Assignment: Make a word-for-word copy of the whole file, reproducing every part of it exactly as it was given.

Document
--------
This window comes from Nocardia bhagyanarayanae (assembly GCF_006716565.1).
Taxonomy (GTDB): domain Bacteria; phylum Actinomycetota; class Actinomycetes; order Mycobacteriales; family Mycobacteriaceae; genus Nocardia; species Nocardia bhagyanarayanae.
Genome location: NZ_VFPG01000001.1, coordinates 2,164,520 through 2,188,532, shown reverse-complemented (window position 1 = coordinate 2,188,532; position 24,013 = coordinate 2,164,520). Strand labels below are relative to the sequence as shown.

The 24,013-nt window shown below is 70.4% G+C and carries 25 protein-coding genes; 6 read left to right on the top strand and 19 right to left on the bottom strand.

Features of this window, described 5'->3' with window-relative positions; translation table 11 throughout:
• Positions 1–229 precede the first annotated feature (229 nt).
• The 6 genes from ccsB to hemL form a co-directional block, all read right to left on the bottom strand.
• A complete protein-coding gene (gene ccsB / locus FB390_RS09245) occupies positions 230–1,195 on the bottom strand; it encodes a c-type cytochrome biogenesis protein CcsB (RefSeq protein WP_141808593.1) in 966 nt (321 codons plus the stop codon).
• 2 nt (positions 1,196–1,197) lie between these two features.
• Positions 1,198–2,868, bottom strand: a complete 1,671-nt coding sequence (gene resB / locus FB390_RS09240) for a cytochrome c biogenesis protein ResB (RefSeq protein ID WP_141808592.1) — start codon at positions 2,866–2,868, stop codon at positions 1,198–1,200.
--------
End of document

This window comes from Nocardia bhagyanarayanae (assembly GCF_006716565.1).
Taxonomy (GTDB): domain Bacteria; phylum Actinomycetota; class Actinomycetes; order Mycobacteriales; family Mycobacteriaceae; genus Nocardia; species Nocardia bhagyanarayanae.
Genome location: NZ_VFPG01000001.1, coordinates 2,164,520 through 2,188,532, shown reverse-complemented (window position 1 = coordinate 2,188,532; position 24,013 = coordinate 2,164,520). Strand labels below are relative to the sequence as shown.

The 24,013-nt window shown below is 70.4% G+C and carries 25 protein-coding genes; 6 read left to right on the top strand and 19 right to left on the bottom strand.

Features of this window, described 5'->3' with window-relative positions; translation table 11 throughout:
• Positions 1–229 precede the first annotated feature (229 nt).
• The 6 genes from ccsB to hemL form a co-directional block, all read right to left on the bottom strand.
• A complete protein-coding gene (gene ccsB / locus FB390_RS09245) occupies positions 230–1,195 on the bottom strand; it encodes a c-type cytochrome biogenesis protein CcsB (RefSeq protein WP_141808593.1) in 966 nt (321 codons plus the stop codon).
• 2 nt (positions 1,196–1,197) lie between these two features.
• Positions 1,198–2,868, bottom strand: a complete 1,671-nt coding sequence (gene resB / locus FB390_RS09240) for a cytochrome c biogenesis protein ResB (RefSeq protein ID WP_141808592.1) — start codon at positions 2,866–2,868, stop codon at positions 1,198–1,200.